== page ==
Personal Finance

Why financial education just doesn't stick

Beyond family budgets, Americans just don't get finances
Beyond family budgets, Americans just don't get finances

April is Financial Literacy Month, and just as the crocuses and daffodils are sprouting, banks and other financial firms are announcing a new crop of financial education programs.

More financial education is arguably a good thing—but so far, financial literacy initiatives haven't led to noticeable improvement in consumers' financial knowledge or behavior.

A survey from the National Foundation for Credit Counseling released earlier this month found that 61 percent of Americans do not have a budget, the largest percentage in six years. As for confidence, 41 percent of the survey respondents gave themselves a C, D, or F for their financial know-how.

"We've been beating our heads against the wall for decades," said Gail Cunningham, a foundation spokeswoman.

Amanda Rohde | E+ | Getty Images

What gives? Experts are divided.

It may be that progress with financial literacy will just take time, said Annamaria Lusardi, professor at the George Washington University School of Business.

"We don't give financial education lessons and people run back to their offices and change their financial behaviors," she said. "That's not how it works."

Lusardi points to public antismoking campaigns as a gauge of how long it takes to change behavior on a large scale.

"We had lots of costs associated with people having to have long and extensive treatment,' she said. But despite warnings from the Surgeon General and myriad public health campaigns, "look how long it took to decrease the smoking. Many years later, I think we have made progress."

Gary Blank, senior vice president for public affairs and policy at Fidelity Investments, has another idea. "We don't have a concerted national approach across the country that is touching every student, or a concerted national approach across the country that is touching every adult," he said. "Right now it is piecemeal."

Banks fail at financial literacy
Banks fail at financial literacy

Then there is the matter of which financial information is reaching consumers. A study by the Consumer Financial Protection Bureau found that direct spending on financial education from all sources—nonprofit, corporate, government—amounted to $670 million per year, or roughly $2 per American. (Financial services firms contribute $31 million of that, the bureau found, along with $129 million on supporting services around financial education.)

But financial services firms also spend $17 billion annually on marketing consumer financial products, the bureau found—an amount equivalent to $54 per American. With that kind of disparity, the simple educational messages may simply get drowned out by marketing pitches offering quick profits and improbable returns.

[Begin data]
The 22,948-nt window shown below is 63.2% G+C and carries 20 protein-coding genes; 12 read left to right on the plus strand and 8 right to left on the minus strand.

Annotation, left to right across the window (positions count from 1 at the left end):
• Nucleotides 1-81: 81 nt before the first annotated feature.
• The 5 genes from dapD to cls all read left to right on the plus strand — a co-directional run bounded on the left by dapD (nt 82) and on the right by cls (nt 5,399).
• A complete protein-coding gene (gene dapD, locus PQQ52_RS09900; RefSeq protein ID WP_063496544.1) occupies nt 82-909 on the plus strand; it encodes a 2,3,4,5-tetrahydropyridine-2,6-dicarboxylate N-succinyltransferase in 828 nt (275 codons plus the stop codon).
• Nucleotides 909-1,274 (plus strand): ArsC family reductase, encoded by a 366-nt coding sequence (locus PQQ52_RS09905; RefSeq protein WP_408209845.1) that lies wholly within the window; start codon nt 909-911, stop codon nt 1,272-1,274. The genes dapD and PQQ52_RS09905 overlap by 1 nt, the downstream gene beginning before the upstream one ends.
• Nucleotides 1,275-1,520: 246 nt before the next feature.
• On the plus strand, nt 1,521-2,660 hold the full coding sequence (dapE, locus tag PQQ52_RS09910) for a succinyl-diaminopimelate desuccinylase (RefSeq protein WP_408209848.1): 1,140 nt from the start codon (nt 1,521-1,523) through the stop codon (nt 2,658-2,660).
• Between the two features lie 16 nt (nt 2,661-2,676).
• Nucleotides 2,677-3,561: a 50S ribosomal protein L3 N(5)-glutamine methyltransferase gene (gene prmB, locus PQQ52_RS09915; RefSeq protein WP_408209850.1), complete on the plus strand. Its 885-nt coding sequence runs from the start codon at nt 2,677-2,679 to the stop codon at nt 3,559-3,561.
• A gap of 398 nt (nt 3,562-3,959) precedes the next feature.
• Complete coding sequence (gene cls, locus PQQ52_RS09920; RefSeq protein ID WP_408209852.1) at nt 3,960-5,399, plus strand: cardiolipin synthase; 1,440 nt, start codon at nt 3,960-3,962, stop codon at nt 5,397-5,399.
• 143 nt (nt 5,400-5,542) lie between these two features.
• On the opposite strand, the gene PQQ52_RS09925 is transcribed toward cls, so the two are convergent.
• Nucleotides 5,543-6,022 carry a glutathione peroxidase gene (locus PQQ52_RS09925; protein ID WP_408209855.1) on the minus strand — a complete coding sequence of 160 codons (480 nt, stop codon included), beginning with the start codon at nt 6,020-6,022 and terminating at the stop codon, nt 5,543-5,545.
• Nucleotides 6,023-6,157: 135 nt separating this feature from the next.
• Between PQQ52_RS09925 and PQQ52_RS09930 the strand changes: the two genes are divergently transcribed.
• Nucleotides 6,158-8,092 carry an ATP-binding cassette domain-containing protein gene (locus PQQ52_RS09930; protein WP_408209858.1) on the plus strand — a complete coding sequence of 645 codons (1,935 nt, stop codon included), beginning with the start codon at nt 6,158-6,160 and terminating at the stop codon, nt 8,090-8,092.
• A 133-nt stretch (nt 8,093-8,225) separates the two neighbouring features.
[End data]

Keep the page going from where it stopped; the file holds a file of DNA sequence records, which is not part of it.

"Managing your financial life is hard," said Gail Hillebrand, the bureau's associate director of consumer education and engagement. "We do get a lot of information on financial products and services from the providers of those services. In that context, it's not surprising that we have a ways to go."

Financial Literacy Games: Tools or Toys?

Progress in financial education is also hampered by minimal information about which approaches work best. The President's Advisory Council on Financial Capacity concluded in a report that while many financial literacy programs are available, "quality and efficacy indicators are sorely lacking and there is no clear relationship between the quality of a program and its availability."

Nan Morrison, president of the Council for Economic Education, agreed. "Standards, great lessons, professional development and assessment don't exist across the board in this county for financial literacy," she said.

"Once there are standards, then you need training—how to teach," Morrison added. "Then you need assessments."

Nonetheless, there are encouraging signs in the world of financial literacy. For example, Lusardi points out that the Organisation for Economic, Co-operation and Development in 2012 started measuring financial literacy among students around the world, The results will be released in July.

"That can provide more evidence" of the need for financial education, "and I think more stimulus," she said.

Lusardi is also enthusiastic about some new financial literacy initiatives, like a program from the Consumer Financial Protection Bureau to provide financial education through public libraries. Since libraries now provide broader community services, like job hunting and resume assistance, financial education materials are a kind of natural extension.

A few existing initiatives have also shown promise. One, a curriculum developed by the Council for Economic Education, was implemented in Tennessee in 2010. Before the start of the program, students were asked a serious of questions to gauge their financial literacy, and just 3 percent of middle school students got 70 percent or more correct. After the curriculum, that figure rose to 40 percent.

Fidelity Investments is now partnering with the council to extend the reach of the curriculum, which is called Financial Fitness for Life. Fidelity's Blank says a small group of Fidelity volunteers can have an impact on a large number of students by training a group of teachers who then take financial literacy lessons back to their students.

Fidelity won't disclose the resources it has committed to this financial education effort, but whatever its size, Lusardi says partnerships like this are necessary. "When public resources are very limited, these partnerships with institutions in the private sector are very important."

Maybe they will even tilt the marketing-education scales a bit.

—By CNBC's Kelley Holland.